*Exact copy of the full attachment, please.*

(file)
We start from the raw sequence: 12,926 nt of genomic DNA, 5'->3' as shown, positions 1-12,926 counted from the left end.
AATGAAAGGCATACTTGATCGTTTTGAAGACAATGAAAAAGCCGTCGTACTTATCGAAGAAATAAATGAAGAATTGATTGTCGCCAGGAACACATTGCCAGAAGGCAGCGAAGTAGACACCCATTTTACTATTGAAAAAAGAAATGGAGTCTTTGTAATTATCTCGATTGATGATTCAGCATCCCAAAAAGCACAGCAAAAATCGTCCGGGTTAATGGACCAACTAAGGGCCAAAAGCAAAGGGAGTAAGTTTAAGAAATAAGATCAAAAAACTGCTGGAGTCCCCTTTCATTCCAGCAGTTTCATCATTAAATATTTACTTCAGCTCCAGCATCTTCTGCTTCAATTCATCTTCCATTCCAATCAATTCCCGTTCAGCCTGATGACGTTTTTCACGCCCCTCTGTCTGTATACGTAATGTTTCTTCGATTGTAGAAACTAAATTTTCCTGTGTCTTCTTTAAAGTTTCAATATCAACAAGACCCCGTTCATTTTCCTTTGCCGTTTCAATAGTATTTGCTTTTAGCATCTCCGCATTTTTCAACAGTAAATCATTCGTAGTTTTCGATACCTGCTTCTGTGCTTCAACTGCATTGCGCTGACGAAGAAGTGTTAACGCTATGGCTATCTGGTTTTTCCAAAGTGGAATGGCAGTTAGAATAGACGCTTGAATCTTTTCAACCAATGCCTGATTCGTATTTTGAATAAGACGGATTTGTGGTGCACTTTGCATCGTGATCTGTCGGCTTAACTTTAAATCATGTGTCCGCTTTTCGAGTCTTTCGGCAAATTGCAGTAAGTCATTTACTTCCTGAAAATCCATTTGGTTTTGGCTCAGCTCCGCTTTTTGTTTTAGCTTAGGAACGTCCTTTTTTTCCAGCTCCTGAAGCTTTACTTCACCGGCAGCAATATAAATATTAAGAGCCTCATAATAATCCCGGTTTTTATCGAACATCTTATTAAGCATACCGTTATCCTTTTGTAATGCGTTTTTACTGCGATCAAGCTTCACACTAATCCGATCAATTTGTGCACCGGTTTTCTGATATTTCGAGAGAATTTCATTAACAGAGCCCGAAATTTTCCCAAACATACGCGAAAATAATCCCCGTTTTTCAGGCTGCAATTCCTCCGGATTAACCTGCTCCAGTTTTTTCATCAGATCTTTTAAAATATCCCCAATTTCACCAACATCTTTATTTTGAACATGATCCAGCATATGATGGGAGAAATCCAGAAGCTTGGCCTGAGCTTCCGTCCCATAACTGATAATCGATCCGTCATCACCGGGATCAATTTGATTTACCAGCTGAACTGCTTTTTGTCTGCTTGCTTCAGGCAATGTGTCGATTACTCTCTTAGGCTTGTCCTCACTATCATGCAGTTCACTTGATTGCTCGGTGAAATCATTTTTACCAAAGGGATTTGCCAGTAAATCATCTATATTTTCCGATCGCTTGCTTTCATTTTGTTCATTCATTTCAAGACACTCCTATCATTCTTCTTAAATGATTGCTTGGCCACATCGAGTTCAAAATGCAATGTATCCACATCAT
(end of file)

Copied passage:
We start from the raw sequence: 12,926 nt of genomic DNA, 5'->3' as shown, positions 1-12,926 counted from the left end.
AATGAAAGGCATACTTGATCGTTTTGAAGACAATGAAAAAGCCGTCGTACTTATCGAAGAAATAAATGAAGAATTGATTGTCGCCAGGAACACATTGCCAGAAGGCAGCGAAGTAGACACCCATTTTACTATTGAAAAAAGAAATGGAGTCTTTGTAATTATCTCGATTGATGATTCAGCATCCCAAAAAGCACAGCAAAAATCGTCCGGGTTAATGGACCAACTAAGGGCCAAAAGCAAAGGGAGTAAGTTTAAGAAATAAGATCAAAAAACTGCTGGAGTCCCCTTTCATTCCAGCAGTTTCATCATTAAATATTTACTTCAGCTCCAGCATCTTCTGCTTCAATTCATCTTCCATTCCAATCAATTCCCGTTCAGCCTGATGACGTTTTTCACGCCCCTCTGTCTGTATACGTAATGTTTCTTCGATTGTAGAAACTAAATTTTCCTGTGTCTTCTTTAAAGTTTCAATATCAACAAGACCCCGTTCATTTTCCTTTGCCGTTTCAATAGTATTTGCTTTTAGCATCTCCGCATTTTTCAACAGTAAATCATTCGTAGTTTTCGATACCTGCTTCTGTGCTTCAACTGCATTGCGCTGACGAAGAAGTGTTAACGCTATGGCTATCTGGTTTTTCCAAAGTGGAATGGCAGTTAGAATAGACGCTTGAATCTTTTCAACCAATGCCTGATTCGTATTTTGAATAAGACGGATTTGTGGTGCACTTTGCATCGTGATCTGTCGGCTTAACTTTAAATCATGTGTCCGCTTTTCGAGTCTTTCGGCAAATTGCAGTAAGTCATTTACTTCCTGAAAATCCATTTGGTTTTGGCTCAGCTCCGCTTTTTGTTTTAGCTTAGGAACGTCCTTTTTTTCCAGCTCCTGAAGCTTTACTTCACCGGCAGCAATATAAATATTAAGAGCCTCATAATAATCCCGGTTTTTATCGAACATCTTATTAAGCATACCGTTATCCTTTTGTAATGCGTTTTTACTGCGATCAAGCTTCACACTAATCCGATCAATTTGTGCACCGGTTTTCTGATATTTCGAGAGAATTTCATTAACAGAGCCCGAAATTTTCCCAAACATACGCGAAAATAATCCCCGTTTTTCAGGCTGCAATTCCTCCGGATTAACCTGCTCCAGTTTTTTCATCAGATCTTTTAAAATATCCCCAATTTCACCAACATCTTTATTTTGAACATGATCCAGCATATGATGGGAGAAATCCAGAAGCTTGGCCTGAGCTTCCGTCCCATAACTGATAATCGATCCGTCATCACCGGGATCAATTTGATTTACCAGCTGAACTGCTTTTTGTCTGCTTGCTTCAGGCAATGTGTCGATTACTCTCTTAGGCTTGTCCTCACTATCATGCAGTTCACTTGATTGCTCGGTGAAATCATTTTTACCAAAGGGATTTGCCAGTAAATCATCTATATTTTCCGATCGCTTGCTTTCATTTTGTTCATTCATTTCAAGACACTCCTATCATTCTTCTTAAATGATTGCTTGGCCACATCGAGTTCAAAATGCAATGTATCCACATCAT